Reconstructing Iraq: Insights, Challenges, and Missions for Military Forces in a Post-Conflict Scenario

Overview

During World War II, the U. S. military's extensive planning for the occupation of Germany was a major factor in achieving long-term strategic objectives after the war was won. More recent examples of military operations also emphasize the challenges of post-conflict operations and the criticality of detailed planning and preparation. As the possibility of war with Iraq looms on the horizon, it is important to look beyond the conflict to the challenges of occupying the country.
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Overview

During World War II, the U. S. military's extensive planning for the occupation of Germany was a major factor in achieving long-term strategic objectives after the war was won. More recent examples of military operations also emphasize the challenges of post-conflict operations and the criticality of detailed planning and preparation. As the possibility of war with Iraq looms on the horizon, it is important to look beyond the conflict to the challenges of occupying the country.
In October 2002, the U. S. Army War College's Strategic Studies Institute, in coordination with the Office of the Army Deputy Chief of Staff/G-3, initiated a study to analyze how American and coalition forces can best address the requirements that will necessarily follow operational victory in a war with Iraq. The objectives of the project were to determine and analyze probable missions for military forces in a post-Saddam Iraq; examine associated challenges; and formulate strategic recommendations for transferring responsibilities to coalition partners or civilian organizations, mitigating local animosity, and facilitating overall mission accomplishment in the war against terrorism.
The Strategic Studies Institute organized an interdisciplinary team under the leadership of Dr. Conrad C. Crane and Dr. W. Andrew Terrill. The team's initial findings were vetted at a joint and interagency workshop conducted in December. The final report of the project consists of three parts: a discussion of historical insights from 20th century postwar occupations and post-conflict operations; an analysis of the unique challenges Iraq will present for an occupying power; and a mission matrix that lists 135 specific tasks that must be performed to build and sustain a state. The matrix arrays those tasks across four phases of occupation and designates whether coalition military forces or civilian agencies should perform them. The study has much to offer planners and executors of operations to occupy and reconstruct Iraq, but also has many insights that will apply to achieving strategic objectives in any conflict after hostilities are concluded.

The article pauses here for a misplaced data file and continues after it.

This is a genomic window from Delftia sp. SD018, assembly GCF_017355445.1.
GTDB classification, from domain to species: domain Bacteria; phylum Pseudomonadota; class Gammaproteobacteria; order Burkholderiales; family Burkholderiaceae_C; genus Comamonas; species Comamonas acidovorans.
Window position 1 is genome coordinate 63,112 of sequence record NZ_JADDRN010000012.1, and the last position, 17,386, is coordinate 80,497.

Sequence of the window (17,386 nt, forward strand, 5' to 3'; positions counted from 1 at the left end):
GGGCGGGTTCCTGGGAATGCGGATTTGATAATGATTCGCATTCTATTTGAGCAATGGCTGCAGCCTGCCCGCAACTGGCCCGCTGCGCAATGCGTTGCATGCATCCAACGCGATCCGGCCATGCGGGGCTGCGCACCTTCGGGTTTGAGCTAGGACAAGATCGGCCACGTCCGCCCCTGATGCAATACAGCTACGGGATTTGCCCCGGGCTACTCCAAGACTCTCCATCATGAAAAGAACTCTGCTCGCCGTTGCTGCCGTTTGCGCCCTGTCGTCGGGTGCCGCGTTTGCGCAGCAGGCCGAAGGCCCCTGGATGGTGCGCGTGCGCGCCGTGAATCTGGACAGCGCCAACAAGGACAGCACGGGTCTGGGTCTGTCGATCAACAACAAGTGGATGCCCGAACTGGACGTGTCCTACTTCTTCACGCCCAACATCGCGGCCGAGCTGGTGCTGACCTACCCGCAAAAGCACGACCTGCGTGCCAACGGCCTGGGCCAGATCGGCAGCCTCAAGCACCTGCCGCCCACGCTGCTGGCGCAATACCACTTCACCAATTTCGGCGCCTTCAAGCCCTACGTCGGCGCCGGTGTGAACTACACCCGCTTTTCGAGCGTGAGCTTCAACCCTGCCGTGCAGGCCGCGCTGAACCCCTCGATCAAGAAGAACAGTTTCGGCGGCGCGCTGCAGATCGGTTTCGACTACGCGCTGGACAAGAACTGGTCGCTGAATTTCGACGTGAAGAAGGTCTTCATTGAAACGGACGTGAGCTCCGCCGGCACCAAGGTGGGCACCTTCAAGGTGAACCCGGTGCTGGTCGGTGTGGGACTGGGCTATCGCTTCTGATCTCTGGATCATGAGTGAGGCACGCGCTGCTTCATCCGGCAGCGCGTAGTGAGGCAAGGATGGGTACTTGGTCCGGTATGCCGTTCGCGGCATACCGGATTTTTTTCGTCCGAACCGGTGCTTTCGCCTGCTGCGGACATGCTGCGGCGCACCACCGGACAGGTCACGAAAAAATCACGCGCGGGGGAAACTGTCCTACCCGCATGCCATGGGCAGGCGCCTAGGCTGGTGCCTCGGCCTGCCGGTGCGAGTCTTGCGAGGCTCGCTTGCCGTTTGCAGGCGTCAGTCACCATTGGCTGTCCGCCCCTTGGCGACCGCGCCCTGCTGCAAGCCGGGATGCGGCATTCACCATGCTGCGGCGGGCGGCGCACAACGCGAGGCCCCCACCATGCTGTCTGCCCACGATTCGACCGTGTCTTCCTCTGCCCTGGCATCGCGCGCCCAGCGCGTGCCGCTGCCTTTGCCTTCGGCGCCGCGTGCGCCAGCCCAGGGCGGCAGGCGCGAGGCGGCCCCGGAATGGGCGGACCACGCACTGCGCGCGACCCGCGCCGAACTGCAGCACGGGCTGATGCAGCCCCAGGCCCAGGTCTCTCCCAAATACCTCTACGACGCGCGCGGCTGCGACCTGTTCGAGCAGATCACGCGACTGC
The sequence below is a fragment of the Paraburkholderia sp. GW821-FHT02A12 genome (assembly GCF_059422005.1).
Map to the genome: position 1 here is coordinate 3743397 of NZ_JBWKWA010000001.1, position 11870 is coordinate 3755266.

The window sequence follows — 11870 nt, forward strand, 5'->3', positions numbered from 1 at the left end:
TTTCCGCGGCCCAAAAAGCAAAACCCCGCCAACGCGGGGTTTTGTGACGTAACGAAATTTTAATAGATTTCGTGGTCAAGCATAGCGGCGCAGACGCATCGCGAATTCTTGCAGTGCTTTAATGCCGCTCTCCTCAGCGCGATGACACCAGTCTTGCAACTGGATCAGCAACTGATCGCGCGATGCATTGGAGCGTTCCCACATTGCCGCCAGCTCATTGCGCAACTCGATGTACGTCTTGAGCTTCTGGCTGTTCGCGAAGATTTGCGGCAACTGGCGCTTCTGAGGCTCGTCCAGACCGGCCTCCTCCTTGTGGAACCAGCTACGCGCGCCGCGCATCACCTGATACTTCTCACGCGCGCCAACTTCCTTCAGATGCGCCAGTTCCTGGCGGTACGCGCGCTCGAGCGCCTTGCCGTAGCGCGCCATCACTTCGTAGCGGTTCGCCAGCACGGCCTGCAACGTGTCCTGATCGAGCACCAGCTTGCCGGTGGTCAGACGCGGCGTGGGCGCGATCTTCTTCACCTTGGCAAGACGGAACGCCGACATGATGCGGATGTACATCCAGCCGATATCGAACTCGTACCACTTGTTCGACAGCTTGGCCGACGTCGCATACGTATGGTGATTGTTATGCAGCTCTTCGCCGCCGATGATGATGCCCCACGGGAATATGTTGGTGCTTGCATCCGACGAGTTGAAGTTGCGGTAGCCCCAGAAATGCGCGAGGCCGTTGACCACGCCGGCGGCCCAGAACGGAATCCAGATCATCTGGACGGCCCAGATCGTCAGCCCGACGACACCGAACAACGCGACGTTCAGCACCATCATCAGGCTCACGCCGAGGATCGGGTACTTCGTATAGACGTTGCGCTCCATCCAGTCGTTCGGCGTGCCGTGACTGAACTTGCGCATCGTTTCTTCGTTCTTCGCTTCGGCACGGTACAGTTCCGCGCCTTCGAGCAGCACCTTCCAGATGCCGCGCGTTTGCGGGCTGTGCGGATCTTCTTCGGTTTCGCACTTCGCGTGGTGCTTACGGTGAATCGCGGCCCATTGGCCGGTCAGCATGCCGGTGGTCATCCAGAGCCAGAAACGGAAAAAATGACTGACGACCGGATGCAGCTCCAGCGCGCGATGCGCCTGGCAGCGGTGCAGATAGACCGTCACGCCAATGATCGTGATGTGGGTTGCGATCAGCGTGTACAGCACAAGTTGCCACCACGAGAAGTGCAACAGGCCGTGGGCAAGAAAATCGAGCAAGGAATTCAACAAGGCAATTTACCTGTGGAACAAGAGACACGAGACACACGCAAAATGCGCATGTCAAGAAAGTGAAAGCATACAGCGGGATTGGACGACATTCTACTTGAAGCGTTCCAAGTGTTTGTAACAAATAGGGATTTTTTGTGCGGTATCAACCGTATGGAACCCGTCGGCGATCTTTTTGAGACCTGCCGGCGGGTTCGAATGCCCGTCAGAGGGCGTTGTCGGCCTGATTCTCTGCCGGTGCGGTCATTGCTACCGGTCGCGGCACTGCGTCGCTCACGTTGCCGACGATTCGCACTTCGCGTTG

In recent decades, U. S. civilian and military leadership have shied away from nation-building. However, the current war against terrorism has highlighted the danger posed by failed and struggling states. If this nation and its coalition partners decide to undertake the mission to remove Saddam Hussein, they will also have to be prepared to dedicate considerable time, manpower, and money to the effort to reconstruct Iraq after the fighting is over. Otherwise, the success of military operations will be ephemeral, and the problems they were designed to eliminate could return or be replaced by new and more virulent difficulties.
Douglas C. Lovelace, Jr.
Director, Strategic Studies Institute
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Product Details

  • ISBN-13: 9781463508739
  • Publisher: CreateSpace
  • Publication date: 2/28/2003
  • Pages: 84
  • Product dimensions: 7.00 (w) x 10.00 (h) x 0.19 (d)

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